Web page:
When it comes to making sales, much is based on the art of conversation and on making real connections. The problem for many is finding ways to start conversations. That is, going beyond the basic self-introduction and moving on to something that will create an opening that leads to a meaningful conversation.
Without this type of connection, there is little chance that the salesperson will enjoy the benefits hoped for. After all, the point is not to see how many people can be added to a list of acquaintances and potential customers, the goal is to turn these people into customers.
Make it About Them
One of the basic rules of thumb is to keep the focus on the other person. For instance, the salesperson should have some information about the business the individual is in and, therefore, some things that are important to him/her.
This provides a certain insight that makes it easier for the salesperson to show a genuine interest in the other person’s business. In this way, it is much easier to truly connect and develop a rapport with the potential customer.
When it comes down to it, people like to do business with people who understand them; they like to feel they have friends in the business. The best way to be that friend is to be authentic in working to help potential clients and customers.
With these things in mind, there are some easy conversation starters that can be used to break the ice when meeting new and potential customers. The salesperson should also remember that part of the meeting process is working to find out if the potential customer really can use the help that is available, and if he or she has the ability (including the authority as well as the funding) to buy what is being offered.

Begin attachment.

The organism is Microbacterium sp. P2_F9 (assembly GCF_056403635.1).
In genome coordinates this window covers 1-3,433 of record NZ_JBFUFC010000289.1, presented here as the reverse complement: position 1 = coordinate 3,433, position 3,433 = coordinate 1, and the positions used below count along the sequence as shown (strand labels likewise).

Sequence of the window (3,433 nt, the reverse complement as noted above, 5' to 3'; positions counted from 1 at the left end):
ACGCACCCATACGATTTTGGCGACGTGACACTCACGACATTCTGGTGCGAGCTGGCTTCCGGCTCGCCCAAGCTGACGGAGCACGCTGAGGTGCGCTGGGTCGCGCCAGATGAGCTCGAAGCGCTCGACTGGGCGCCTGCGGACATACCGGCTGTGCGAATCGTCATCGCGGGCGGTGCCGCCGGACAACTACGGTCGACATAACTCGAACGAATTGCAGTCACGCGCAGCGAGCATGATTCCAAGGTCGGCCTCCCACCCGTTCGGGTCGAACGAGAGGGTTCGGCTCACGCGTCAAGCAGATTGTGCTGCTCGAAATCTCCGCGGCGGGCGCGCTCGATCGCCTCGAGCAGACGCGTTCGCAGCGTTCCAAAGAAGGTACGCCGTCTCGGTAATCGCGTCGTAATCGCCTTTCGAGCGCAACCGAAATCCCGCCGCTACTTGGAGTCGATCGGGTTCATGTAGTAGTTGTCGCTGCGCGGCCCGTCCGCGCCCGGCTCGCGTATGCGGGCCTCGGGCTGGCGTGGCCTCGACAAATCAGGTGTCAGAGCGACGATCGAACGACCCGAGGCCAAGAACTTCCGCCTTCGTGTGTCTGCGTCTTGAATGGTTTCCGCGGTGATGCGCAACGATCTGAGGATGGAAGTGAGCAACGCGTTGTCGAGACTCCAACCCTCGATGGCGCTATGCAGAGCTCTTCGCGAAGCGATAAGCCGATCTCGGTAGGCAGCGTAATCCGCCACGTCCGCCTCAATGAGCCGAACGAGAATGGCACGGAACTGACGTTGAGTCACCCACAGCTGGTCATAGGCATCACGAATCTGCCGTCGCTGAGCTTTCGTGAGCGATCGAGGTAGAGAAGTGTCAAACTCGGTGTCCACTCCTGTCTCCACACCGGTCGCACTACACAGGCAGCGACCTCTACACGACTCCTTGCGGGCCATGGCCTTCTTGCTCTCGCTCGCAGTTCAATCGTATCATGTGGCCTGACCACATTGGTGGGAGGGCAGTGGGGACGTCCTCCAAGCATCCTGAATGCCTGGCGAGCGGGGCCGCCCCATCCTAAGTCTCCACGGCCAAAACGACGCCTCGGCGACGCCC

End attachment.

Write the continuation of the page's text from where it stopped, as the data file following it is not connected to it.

The idea is to ask questions that will provide in-depth answers, or at least provide responses that allow the salesperson to make educated guesses. The icebreaker should open up a conversation and help set the stage for some bonding or connecting to occur. In addition, the questions asked should be geared to elicit detailed responses that will help the asker learn more about the responder.
Of course, every meeting should begin with an introduction. This should include a smile, eye contact, and a handshake. This introduction may be followed by something as simple as a comment about the weather or the traffic, but it should ease into a few ice-breaking questions.
Icebreaker #1: Tell me about your (organization, business, product, re-organization, etc.).
Ideally the salesperson will already have some basic information about the topic. That will enable him/her to show the potential client that some homework has been done. This demonstrates a concern and dedication. It also allows the salesperson to show empathy to any problems. Plus, it provides an opportunity to hear the prospect’s priorities.
Icebreaker #2: What is working well for your (organization, business, product, re-organization, etc.)?
This information helps the salesperson understand what the potential client will appreciate in a solution. It helps him/her conceptualize things from the potential customer’s perspective.
Icebreaker #3: What isn’t working well for your (organization, business, product, re-organization, etc.)?
Like Icebreaker #2, this question provides lots of information for the salesperson. It allows him/her to provide workable solutions that can be presented at a later time.
Icebreaker #4: What other options or solutions have been considered?
The response to this question will provide keen insights into the probabilities of working with the client. The salesperson may already be familiar with competing alternatives or will at least have an opportunity to do research about other options before the next meeting with this prospect.
Icebreaker #5: Do you or the executive staff have specific budget considerations?
Obviously, learning about budget concerns is important for both the salesperson and the potential customer. This empowers the salesperson to project the support from the executive level and other related issues.
Why Icebreakers Are Important
The reality is, the initial meeting with prospects is only the beginning. The use of well-planned icebreakers will allow salespersons to connect with potential customers.
Debbie Allen is a full-time online marketer and writer who enjoys writing about home and garden issues, the ever-changing price of gold, self-development, and more.
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